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From the recent CPD and Learning Survey that I recently ran, I want to now start looking at the comments that have been left by the respondents. Rather than just list them, I will blog about them individually or group a couple as some of the comments provide an interesting insight into how CPD (Continuous Professional Development) is considered.

All entries to this survey were anonymous.

The first comment I want to analyse is:

Anything I do is on my own time and for my own personal development

From my experiences working and learning, I have found that any learning done in and outside work around the areas that I do during my daily working career have been applied without thinking about it. Personally I would find it hard to apply a level of consciousness to separate any learning done in my own time to my job, unless it was a very different type of learning (such as learning to canoe or play the piano).

There is a need for employers to support development of its employees which can take many different formats such as:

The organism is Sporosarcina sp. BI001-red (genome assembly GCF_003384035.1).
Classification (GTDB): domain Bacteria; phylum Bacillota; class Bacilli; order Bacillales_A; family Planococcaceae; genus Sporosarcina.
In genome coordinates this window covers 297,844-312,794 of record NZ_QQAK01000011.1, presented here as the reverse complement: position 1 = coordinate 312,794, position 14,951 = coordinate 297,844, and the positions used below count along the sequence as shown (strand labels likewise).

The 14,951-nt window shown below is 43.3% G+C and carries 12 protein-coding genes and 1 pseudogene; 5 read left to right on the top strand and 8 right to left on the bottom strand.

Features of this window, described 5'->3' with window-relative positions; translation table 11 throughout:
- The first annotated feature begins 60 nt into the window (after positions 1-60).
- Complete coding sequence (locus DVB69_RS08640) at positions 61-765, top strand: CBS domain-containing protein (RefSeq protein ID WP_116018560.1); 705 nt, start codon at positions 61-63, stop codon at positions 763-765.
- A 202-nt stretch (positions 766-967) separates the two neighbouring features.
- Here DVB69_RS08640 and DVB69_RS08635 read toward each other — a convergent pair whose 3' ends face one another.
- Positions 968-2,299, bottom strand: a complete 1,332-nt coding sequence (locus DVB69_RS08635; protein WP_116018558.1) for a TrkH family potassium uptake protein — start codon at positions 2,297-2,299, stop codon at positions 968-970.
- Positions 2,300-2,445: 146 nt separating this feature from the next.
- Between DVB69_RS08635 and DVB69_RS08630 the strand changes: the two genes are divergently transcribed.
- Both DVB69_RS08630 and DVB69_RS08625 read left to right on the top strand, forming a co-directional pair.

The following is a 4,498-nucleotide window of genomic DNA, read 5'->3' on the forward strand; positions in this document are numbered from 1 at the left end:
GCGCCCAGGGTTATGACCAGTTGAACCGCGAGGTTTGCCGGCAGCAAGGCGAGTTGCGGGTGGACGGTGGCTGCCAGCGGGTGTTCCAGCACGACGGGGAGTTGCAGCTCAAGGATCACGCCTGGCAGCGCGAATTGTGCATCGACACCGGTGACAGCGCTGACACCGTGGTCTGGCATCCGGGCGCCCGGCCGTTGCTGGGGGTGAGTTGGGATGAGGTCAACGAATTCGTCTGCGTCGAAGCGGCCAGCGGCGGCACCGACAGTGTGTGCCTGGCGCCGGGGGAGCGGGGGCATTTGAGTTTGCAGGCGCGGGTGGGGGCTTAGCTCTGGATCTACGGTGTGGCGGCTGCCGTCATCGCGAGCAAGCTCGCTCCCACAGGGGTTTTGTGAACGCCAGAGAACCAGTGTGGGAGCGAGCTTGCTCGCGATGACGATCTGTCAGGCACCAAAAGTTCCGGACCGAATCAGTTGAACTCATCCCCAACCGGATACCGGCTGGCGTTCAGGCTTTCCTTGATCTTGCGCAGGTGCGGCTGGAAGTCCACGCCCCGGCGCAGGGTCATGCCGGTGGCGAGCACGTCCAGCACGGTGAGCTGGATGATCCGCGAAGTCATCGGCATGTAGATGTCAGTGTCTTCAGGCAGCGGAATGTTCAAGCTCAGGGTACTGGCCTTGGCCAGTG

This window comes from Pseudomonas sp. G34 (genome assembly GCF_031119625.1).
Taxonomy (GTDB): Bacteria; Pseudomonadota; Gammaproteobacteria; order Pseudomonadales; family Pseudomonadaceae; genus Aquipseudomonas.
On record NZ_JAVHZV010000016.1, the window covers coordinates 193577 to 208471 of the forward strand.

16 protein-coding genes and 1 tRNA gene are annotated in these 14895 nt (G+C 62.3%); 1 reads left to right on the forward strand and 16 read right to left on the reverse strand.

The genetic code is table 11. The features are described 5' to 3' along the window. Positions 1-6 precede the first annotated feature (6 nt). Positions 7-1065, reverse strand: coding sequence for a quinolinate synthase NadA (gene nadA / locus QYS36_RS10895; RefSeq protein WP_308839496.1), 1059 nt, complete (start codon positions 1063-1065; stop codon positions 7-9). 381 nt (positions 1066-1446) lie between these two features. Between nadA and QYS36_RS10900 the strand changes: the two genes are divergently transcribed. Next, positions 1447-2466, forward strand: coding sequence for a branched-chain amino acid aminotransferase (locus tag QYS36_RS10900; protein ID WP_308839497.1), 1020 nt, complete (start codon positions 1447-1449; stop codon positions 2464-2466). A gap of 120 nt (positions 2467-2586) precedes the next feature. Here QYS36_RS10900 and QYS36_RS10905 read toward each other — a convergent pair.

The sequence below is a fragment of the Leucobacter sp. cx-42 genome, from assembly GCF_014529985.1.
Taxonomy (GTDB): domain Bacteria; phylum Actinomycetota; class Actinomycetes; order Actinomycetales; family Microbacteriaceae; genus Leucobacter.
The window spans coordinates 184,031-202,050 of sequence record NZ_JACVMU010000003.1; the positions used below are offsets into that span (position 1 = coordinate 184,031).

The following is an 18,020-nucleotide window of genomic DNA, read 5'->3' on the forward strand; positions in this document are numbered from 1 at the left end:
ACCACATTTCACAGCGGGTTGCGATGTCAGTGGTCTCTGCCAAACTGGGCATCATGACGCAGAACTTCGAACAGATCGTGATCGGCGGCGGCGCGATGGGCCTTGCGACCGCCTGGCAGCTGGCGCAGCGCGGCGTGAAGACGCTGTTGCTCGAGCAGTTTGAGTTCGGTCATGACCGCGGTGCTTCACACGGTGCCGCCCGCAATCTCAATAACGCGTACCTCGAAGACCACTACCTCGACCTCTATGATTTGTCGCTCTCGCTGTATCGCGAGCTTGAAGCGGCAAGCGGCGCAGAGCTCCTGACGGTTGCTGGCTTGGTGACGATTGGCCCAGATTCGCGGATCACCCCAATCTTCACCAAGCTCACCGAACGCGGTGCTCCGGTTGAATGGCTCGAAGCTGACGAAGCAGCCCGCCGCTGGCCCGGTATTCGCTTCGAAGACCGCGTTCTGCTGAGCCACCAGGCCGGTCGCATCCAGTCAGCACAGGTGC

• Time
  • Courses
  • Exam fees
  • Brown Bag Learning (lunchtime learning sessions)

Providing support does provide a better culture for learning in the workplace, but this is a two way street and employers may require you to develop your skills with the same time they provide inside work as outside work.

Looking out across the various industries and their CPD requirement, some industry verticals have to do development to keep their qualifications such as the medical profession. There is a mixed bag of support and no support for employees, however they are doing it as part of their daily routines.

At the end of the day CPD is a choice for the individual and how much time you are willing to invest in your own development. To pinch a bit of Shakespeare (with a tweak):

To CPD or not to CPD that is the question?

For me the answer to this is simple. If you do not decide to carry out your own CPD, others around you most probably are.

The next generations of IT Professionals are already learning from an early age supported by Government Educational Curriculum’s.

These types of support will bolster the IT Industry and with more choosing it as a career also drive towards the Era of the Contextual Web. The next generation will develop key skills at an early age that they can just create the tools and applications that they need when they want them. Maybe they wont spend much time playing the xBox or Playstation, but coding them instead.

The next level of Innovation and entrepreneurship may just come from a 10-11 year old!

Learning can feel like “Keeping up with the Jones” and a “marathon” at times, but if you do not have a plan to develop, you may be on the pavement cheering those who do by.